This post is about me finally getting over a slight irritation that happened nearly a decade ago, one which was almost completely inconsequential. Fortunately, it was related to physics, so is fair game here.Continue reading
Sitting in traffic in the middle of London gives you a lot of time to think. Here’s a fun problem born entirely of frustration sat waiting to cross the Hammersmith bridge.
Let’s get pedagogical. Often when analysing a system, it is useful to break a component down into pieces, and figure out which are the important ones (if any). There are many techniques for this, here I’ll look at one called ‘singular value decomposition’ in the context of image compression.
The world cup is almost once more amongst us, which means interminable weeks of breathless coverage, punditry, and heartfelt professions that each match will be played at 110%. In an effort to inject some more quantitative rigour to a field which, apparently, could do with some, let’s try and predict how the whole thing will play out.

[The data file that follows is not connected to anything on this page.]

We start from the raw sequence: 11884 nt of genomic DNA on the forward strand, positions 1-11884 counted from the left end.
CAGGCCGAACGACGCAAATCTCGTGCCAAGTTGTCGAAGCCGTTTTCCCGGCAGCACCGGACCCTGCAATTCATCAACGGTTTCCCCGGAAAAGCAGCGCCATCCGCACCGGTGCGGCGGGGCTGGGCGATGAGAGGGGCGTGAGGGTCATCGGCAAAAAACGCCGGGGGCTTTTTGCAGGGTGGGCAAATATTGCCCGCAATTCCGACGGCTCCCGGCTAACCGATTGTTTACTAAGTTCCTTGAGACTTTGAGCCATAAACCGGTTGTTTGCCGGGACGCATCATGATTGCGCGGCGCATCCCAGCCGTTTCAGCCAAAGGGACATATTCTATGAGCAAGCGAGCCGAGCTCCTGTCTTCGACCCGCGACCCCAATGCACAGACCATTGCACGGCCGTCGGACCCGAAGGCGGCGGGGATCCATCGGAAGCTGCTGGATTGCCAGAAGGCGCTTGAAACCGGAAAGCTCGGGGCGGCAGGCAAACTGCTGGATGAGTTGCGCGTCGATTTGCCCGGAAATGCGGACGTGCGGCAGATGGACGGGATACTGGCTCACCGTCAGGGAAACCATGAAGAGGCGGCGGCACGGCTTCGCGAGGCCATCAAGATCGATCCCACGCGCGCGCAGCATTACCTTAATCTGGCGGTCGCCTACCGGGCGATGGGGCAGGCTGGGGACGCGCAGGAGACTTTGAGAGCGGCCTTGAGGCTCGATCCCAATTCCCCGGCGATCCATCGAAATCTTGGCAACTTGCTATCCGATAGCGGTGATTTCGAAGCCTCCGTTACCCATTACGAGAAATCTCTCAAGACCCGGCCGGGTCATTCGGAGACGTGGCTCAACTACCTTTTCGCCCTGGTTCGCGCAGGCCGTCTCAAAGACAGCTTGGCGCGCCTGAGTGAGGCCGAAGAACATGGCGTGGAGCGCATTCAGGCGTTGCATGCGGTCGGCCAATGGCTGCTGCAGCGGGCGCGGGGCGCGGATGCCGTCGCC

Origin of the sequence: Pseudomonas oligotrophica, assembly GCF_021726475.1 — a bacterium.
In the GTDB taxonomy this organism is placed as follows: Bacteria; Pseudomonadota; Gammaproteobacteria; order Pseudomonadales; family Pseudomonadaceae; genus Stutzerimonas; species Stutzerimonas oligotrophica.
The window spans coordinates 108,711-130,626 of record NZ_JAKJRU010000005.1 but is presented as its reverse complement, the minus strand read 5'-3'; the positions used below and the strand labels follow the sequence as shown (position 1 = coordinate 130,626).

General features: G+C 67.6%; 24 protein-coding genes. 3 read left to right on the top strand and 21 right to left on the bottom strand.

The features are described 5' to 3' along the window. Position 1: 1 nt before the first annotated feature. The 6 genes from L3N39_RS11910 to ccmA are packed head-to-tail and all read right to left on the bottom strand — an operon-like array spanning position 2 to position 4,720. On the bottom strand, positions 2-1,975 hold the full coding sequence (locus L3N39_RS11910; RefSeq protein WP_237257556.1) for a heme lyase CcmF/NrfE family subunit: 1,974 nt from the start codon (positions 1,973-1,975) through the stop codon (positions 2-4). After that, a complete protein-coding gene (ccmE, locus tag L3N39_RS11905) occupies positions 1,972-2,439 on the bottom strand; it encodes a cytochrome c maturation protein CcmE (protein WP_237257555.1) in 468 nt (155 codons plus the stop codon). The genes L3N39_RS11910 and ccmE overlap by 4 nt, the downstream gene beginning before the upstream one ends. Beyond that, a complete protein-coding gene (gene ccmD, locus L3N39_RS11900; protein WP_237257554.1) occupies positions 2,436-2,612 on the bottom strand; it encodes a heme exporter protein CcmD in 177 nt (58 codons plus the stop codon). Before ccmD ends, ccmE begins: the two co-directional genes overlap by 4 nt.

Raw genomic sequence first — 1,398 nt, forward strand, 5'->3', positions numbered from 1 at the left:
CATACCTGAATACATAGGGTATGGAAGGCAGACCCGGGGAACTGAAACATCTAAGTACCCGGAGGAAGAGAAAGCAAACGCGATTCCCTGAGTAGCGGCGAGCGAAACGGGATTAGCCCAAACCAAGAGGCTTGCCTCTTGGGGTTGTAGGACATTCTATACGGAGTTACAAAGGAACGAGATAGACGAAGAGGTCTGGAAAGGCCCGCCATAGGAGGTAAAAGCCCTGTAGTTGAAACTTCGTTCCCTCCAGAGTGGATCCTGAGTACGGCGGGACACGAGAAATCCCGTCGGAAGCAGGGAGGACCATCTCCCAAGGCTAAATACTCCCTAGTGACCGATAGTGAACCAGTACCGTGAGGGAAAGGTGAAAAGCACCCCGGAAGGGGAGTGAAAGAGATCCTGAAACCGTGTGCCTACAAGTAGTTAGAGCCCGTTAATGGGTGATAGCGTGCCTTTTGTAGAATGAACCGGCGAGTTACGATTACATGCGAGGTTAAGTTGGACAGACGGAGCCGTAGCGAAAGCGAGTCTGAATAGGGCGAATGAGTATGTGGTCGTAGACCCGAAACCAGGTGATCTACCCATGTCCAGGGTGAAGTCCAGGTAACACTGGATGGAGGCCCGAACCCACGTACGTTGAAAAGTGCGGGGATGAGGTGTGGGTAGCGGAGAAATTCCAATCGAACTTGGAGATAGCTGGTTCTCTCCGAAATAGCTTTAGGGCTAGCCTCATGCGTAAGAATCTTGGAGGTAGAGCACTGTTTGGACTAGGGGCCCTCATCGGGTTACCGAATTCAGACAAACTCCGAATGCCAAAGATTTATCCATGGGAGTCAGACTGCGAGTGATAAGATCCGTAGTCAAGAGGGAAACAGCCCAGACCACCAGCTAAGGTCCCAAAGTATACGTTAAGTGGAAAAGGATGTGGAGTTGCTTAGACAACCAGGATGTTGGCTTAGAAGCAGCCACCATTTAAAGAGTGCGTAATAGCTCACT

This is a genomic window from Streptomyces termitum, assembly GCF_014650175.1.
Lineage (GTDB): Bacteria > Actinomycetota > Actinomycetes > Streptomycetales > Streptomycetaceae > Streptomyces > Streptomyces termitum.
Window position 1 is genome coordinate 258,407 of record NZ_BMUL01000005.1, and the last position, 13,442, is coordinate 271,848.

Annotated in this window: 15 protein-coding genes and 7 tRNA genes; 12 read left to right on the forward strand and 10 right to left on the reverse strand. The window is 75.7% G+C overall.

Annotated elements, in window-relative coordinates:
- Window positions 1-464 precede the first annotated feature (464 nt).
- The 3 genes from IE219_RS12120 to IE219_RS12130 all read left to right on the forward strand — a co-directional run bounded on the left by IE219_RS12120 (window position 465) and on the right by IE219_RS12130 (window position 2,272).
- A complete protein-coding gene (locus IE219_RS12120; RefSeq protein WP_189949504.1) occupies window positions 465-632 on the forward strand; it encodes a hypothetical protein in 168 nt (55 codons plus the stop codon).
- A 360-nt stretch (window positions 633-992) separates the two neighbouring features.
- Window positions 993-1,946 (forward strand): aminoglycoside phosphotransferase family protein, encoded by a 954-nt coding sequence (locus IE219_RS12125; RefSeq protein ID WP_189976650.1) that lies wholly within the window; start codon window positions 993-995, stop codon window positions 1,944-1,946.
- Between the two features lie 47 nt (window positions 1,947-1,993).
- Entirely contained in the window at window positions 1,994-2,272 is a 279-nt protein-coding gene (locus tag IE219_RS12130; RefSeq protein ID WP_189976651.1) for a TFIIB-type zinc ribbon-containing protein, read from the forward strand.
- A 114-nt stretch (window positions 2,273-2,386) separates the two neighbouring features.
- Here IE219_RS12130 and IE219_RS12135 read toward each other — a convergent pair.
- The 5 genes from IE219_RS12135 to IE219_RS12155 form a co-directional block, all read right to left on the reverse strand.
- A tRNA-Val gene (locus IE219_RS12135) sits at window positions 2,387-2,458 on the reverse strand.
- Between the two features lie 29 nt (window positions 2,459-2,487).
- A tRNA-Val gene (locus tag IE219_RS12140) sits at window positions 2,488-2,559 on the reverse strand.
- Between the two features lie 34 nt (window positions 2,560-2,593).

I was in Rome airport not long ago, and noticed that the reflection of the striped ceiling looked warped and bent due to the non-flatness of the reflecting surface:
As I’m sure will be familiar to any traveller, the excruciating boredom of an airport drives the mind to wander, so here is my derivation of the underlying mirror surface structure from this image.
I recently tried my hand at throwing axes at a wall, courtesy of Whistle Punks in London. While this was a fun and satisfyingly macho activity, I noticed that the attendants were careful to position people at various distances from the target to increase their chances of success. This piqued my curiosity, so here I’ll have a look at why that might be.